A study has found gardening can promote positive body image, including appreciation of one’s own body and one’s bodily imperfections. The study was published in the journal Ecopsychology by researchers at Anglia Ruskin University (ARU) in the U.K.
Higher Positive Body Image
The study involved 84 gardeners in north London. The gardeners were assigned 12 urban allotment sites for gardening. From answers the gardeners gave in questionnaires, the researchers found the gardeners had significantly higher levels of body appreciation, significantly higher levels of body pride, and significantly higher levels of appreciation for their body’s functionality. This was in comparison to the control group 80 people who were not gardeners from the same area in London.
Long-Term Benefit of Gardening on Body Image
Also, the researchers found that the longer the gardeners were able to do gardening in the allotments, the larger the improvement in the positive body image of the gardeners.
Previous scientific studies have already shown a connection between gardening and physical and mental well-being. This study supports the findings of the previous studies and adds to the notion that being around a natural environment improves positive body image.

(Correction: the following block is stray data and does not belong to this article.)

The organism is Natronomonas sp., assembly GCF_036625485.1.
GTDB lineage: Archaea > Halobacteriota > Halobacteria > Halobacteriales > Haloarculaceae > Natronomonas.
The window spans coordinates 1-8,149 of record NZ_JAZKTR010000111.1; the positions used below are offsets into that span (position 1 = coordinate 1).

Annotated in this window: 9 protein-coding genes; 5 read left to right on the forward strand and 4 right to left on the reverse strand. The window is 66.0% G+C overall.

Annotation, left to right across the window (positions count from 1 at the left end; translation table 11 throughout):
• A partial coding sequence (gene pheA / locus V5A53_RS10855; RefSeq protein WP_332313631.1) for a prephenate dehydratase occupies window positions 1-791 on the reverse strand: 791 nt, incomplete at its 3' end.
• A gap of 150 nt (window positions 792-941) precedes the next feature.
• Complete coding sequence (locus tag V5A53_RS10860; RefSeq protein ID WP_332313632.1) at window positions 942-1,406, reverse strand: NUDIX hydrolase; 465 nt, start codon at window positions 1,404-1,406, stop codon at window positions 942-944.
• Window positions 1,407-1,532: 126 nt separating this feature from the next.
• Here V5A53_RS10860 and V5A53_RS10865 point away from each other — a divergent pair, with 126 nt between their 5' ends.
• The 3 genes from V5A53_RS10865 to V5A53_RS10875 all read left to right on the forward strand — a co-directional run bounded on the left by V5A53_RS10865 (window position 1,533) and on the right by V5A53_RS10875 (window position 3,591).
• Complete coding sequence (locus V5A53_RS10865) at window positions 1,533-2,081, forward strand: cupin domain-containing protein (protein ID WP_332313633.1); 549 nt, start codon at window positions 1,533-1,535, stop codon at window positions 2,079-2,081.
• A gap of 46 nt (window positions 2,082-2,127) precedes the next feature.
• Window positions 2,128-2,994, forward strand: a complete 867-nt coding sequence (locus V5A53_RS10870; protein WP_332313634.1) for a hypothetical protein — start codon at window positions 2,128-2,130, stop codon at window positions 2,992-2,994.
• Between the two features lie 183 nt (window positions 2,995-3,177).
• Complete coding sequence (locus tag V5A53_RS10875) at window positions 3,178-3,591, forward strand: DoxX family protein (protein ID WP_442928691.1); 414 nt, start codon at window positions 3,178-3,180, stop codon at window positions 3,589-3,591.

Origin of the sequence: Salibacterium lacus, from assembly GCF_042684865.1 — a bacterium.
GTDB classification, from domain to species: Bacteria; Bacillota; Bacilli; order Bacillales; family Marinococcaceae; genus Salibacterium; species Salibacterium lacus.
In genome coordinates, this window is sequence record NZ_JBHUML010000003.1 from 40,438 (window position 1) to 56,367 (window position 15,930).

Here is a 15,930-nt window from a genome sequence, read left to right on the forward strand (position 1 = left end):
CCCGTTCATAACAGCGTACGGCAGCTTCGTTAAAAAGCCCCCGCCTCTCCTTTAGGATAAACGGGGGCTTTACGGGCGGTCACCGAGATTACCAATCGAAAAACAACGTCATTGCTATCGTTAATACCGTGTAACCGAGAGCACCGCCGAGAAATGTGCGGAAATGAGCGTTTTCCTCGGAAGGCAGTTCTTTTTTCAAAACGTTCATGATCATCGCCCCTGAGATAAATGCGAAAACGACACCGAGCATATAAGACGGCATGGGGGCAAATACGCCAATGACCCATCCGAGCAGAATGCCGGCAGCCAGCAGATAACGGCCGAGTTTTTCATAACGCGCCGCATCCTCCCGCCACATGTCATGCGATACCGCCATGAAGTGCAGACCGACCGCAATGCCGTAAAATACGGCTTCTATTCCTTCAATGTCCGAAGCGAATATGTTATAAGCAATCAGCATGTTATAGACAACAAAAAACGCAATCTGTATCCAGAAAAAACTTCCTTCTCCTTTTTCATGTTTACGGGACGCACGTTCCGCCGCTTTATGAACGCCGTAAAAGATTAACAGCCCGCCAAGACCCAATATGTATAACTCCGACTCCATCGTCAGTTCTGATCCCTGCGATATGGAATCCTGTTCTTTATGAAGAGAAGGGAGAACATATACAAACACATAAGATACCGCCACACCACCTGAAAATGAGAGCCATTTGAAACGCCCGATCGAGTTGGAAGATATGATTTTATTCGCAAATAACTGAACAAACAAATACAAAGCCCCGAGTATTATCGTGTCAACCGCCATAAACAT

Gardening to Help Improve Well-Being
“Positive body image is beneficial because it helps to foster psychological and physical resilience, which contributes to overall wellbeing,” said Viren Swami, the study author.
“The findings from this new study are important because they specifically show the significant benefits of spending time on allotments, which are typically quite small patches of green space in otherwise mainly urban environments,” he said.
Access to Areas for Gardening in Urban Areas
The study proves the importance having access to natural environments for people who live in urban settings. Having gardening allotments can improve the well-being and body image of city dwellers. Making sure that people have access to areas to do gardening can play a big role in promoting the physical and mental well-being of urban residents in cities.